Growing Strawberries


growing strawberries: illustration of how to plant

white strawberry blooms

It takes about a month to go from pollinated bloom to ripe fruit.

The best strawberries you’ll ever taste will come from a garden, because fully ripened strawberries have a rich, aromatic flavor unmatched by their supermarket counterparts. Savoring the melt-in-your-mouth juiciness of freshly picked strawberries is but one reason to grow your own. As the first fruits to ripen in spring, strawberries are nutritious assets to any garden. The sturdy little plants prosper when planted in properly prepared beds or rows, or you can put them to work as edible edgings or let them sprawl over the top of a wall. Strawberries are happy to grow in strawberry jars and hanging baskets, too.

The Strawberry Life Cycle
Success with strawberries asks that you understand their life cycle. Like most hardy perennials, strawberries die back in winter and start growing vigorously as the soil warms in spring. After bearing fruit (as early as February in Florida, or June farther north), many types of strawberries produce numerous runners with baby plants at the tips. Those runners often root themselves nearby yet remain attached to the mother plant. These types of strawberries produce more fruit if you clip off most of the runners, allowing each plant to produce no more than 3 daughter plants each summer. (Some varieties, such as Loran and Tristan, produce few to no runners.)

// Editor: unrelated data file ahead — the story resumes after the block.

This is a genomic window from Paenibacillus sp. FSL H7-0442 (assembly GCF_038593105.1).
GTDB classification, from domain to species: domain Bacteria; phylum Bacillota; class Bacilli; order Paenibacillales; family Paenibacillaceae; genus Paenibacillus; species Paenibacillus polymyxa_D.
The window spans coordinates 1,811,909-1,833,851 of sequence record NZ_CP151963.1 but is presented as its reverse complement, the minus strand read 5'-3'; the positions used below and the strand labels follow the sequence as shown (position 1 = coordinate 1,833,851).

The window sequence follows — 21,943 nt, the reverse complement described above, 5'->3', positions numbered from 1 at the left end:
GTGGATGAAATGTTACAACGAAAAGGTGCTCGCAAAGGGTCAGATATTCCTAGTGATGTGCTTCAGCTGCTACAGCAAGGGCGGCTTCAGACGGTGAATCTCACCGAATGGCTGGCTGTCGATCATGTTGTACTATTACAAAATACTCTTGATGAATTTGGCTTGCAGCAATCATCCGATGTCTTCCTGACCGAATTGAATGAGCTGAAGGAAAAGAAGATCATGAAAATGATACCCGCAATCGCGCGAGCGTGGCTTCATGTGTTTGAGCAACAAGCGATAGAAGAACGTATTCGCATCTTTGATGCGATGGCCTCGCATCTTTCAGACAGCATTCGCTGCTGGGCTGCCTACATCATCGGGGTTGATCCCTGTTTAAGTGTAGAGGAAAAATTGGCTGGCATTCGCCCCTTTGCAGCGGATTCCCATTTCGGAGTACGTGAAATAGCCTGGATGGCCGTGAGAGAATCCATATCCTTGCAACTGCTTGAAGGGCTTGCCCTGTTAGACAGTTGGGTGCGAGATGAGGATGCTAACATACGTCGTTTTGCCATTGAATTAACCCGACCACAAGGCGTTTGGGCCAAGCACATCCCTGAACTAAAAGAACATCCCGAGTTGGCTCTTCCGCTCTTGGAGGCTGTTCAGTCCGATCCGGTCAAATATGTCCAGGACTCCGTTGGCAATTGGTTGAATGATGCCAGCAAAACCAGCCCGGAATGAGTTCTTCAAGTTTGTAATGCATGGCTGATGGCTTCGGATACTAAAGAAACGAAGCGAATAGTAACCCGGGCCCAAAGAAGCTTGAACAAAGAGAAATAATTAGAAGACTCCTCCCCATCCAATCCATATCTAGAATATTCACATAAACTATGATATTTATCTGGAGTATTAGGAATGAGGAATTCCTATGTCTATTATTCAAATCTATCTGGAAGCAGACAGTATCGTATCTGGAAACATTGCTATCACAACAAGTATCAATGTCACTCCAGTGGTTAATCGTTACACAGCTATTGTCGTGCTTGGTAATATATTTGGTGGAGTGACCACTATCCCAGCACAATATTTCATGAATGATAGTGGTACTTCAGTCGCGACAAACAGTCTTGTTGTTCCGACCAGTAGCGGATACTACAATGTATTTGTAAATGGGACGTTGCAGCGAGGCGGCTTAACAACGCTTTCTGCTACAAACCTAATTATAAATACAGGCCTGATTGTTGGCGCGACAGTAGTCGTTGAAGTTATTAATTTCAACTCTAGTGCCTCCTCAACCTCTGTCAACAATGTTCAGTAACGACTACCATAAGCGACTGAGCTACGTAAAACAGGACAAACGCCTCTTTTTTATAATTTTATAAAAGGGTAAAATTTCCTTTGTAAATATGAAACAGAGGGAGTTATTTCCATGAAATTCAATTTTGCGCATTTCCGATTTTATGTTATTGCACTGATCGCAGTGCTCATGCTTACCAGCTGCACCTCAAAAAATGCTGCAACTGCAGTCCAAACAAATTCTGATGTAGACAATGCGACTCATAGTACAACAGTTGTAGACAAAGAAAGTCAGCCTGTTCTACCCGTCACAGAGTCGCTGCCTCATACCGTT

growing strawberries in garden with straw mulch

Mulch, such as straw (as pictured here) or black plastic, helps keep the soil moist and the fruit clean.

Exhausted from producing fruit and offspring, strawberries typically take a second rest period during summer’s second half. When kept weeded and lightly watered, most parent plants – and their offspring – perk up and grow again for a while in the fall. Even though it may look like little is going on with strawberries in September, the plants are busy during the fall months developing the latent buds that will grow into next spring’s flowers.

From zone 6 northward, strawberries are best planted in spring so they will be well-rooted by the following winter. Containers can be replanted in late summer and moved to a cool, protected place such as an unheated garage during the coldest months.